A palliative care leader, who had a breakthrough infection, shares how he and his team are coping during this emotionally draining time.

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When my spouse and I were diagnosed with the Delta variant of COVID back in June, it was extremely frustrating. We had done everything possible to stay safe, including getting the vaccine when it was available to us. We masked. We washed. We distanced. Still, we got sick.

While I do not believe I got infected while working in the hospital—my spouse became ill first, so it was likely community spread here in Alabama—I had all of the symptoms, although I did not test positive. As a precaution, I quarantined for 10 days. This all happened five months after my second shot. It was pretty scary, because we both have underlying conditions. We were fortunate we did not need to be hospitalized. That said, COVID put us out of commission for nearly two weeks, and added an extra level of disappointment and sadness into our lives.

Taking It a Day at a Time

Almost a year and a half into the pandemic, we are all stretched thin. It is not like the “early days”, when people across the world were clapping, and banging pots and pans, to celebrate health care workers as “heroes”. Now, part of what helps us get through this difficult time are the victories that happen on an individual basis with patients and families, including when someone who can receive the vaccination decides to do so.

I tell our staff to make sure they take time for themselves. After recovering from COVID, I decided to take a vacation—the first time I had been on a plane in almost two years. While I did feel some guilt about going away, the rational part of me said I had to take some time away, to be able to show up mentally and physically at work.

While some of us were tired and a little frayed around the edges after the first wave, we did get back a tiny bit of breath, a little normalcy during a lull in the spring. Now, this surge is taking us back again. I am worried that this wave, and potential future waves, are going to cause more people to move toward true burnout.

Of course, I am giving positive feedback when good things happen, and one of the biggest messages is “just have grace in yourself”, and allow team members to feel comfortable saying when they are tired, frustrated, or need to step away.

Strategies for resilience are a little different this time. Our team knows we will continue to be flexible with work schedules, and when things get tough, we understand. We will continue to support each other and debrief, and not give a lot of weight to starting new projects right now, as we really need to hold our own. Of course, I am giving positive feedback when good things happen, and one of the biggest messages is “just have grace in yourself”, and allow team members to feel comfortable saying when they are tired, frustrated, or need to step away.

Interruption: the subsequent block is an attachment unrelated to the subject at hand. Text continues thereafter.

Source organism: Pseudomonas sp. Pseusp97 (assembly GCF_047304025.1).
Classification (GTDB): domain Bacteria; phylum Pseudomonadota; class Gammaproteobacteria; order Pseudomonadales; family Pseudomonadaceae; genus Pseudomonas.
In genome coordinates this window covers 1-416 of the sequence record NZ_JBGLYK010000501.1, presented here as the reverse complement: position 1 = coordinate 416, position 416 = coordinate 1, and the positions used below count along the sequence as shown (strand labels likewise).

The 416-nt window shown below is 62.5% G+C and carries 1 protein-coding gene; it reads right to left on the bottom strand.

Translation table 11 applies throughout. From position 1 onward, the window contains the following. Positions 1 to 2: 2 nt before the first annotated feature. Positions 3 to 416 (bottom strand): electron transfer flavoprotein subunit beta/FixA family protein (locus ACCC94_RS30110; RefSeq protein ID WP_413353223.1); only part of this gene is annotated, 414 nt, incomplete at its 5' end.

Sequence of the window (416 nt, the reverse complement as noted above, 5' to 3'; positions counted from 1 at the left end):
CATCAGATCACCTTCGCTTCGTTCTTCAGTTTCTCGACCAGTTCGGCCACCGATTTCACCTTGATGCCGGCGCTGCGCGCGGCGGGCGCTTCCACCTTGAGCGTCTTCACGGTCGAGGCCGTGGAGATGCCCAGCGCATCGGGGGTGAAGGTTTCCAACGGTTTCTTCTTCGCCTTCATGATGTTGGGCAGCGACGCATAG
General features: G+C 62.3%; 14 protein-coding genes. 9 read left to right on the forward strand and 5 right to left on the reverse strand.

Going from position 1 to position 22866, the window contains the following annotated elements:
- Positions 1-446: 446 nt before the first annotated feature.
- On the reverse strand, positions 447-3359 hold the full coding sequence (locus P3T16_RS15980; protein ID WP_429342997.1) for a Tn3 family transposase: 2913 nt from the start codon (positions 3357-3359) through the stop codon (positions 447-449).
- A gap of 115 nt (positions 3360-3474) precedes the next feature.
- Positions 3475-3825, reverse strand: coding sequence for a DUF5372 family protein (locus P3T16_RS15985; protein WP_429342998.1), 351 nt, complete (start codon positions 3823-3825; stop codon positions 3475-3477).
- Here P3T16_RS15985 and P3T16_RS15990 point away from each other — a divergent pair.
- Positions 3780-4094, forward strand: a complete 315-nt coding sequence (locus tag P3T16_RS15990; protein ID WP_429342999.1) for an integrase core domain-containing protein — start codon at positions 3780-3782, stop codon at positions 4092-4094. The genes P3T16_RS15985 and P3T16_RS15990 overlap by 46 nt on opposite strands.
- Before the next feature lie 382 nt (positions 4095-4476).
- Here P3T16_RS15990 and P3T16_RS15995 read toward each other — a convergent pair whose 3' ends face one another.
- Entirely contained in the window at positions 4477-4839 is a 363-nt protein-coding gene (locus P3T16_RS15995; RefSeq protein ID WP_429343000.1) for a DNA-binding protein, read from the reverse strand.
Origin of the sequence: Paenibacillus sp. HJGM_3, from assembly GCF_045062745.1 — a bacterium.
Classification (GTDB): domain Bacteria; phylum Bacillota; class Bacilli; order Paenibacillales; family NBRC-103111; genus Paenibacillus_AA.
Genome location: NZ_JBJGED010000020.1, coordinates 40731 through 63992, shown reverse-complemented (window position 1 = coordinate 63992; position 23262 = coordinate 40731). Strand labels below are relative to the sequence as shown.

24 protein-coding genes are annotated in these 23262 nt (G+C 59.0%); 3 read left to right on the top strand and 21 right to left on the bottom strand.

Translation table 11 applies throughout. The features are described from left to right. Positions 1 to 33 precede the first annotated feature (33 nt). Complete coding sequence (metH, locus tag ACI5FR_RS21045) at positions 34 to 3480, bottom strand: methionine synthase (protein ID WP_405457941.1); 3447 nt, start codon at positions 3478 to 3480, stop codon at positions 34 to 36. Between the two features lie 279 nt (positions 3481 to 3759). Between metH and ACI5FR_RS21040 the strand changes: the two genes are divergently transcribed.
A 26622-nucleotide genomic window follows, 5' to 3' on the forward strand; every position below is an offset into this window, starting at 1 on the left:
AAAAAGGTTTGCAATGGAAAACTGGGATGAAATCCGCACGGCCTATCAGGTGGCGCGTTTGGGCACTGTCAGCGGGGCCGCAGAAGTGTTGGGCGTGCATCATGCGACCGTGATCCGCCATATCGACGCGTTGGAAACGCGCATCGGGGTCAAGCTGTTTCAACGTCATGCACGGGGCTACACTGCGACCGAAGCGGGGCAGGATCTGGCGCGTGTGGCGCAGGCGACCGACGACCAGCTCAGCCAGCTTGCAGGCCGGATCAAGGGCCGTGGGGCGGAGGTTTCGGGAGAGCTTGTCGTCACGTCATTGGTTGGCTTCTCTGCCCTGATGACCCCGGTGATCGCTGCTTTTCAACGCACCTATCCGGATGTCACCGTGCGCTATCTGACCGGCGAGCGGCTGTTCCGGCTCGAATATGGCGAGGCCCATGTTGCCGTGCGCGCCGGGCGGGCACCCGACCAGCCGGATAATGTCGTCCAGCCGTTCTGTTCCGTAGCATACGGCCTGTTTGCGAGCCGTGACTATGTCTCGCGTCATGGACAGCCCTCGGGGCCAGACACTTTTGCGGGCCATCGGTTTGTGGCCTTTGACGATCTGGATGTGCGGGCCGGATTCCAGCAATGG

At the University of Alabama at Birmingham (UAB), we have a large palliative care program and team, and this wave has hit everyone differently. As its leader, I want to make sure everyone knows that we understand. We were just starting to nibble at the edges of normalcy, with socially distant in-person meetings, working more on-site, and welcoming volunteers back. Now it seems we’re going backwards.

At the same time, our staff has been tremendously responsive and flexible, and has stepped up whenever and wherever they are needed. That may mean the antibody clinic, volunteering to work surge units, or another place looking for volunteers.

Hope and Self-Awareness Will Get Us Through

We have to be hopeful that the virus will eventually subside. In the meantime, we hold on to and expand on some the good things that have come from resetting priorities and meeting in different ways (e.g., telemedicine, virtual staff meetings). We have to continue emphasizing the disruptive changes that have merit, ultimately increasing the visibility of palliative care.

We have to continue emphasizing the disruptive changes that have merit, ultimately increasing the visibility of palliative care.

This surge has added another layer of stress, and as stated earlier, it has been exceptionally draining in so many ways. We are going to have to apply more principles around burnout resilience and have grace in ourselves. It is almost like going through stages of grief.

During the brief lull this past spring, I thought we had found our “next normal”, but I am realizing that states of normal do not stick around for all that long. We will have to redefine how the next “normal” looks. While there is lots of uncertainty, I hope we are able to move toward acceptance, because COVID is going to remain with us as a public health issue for quite some time.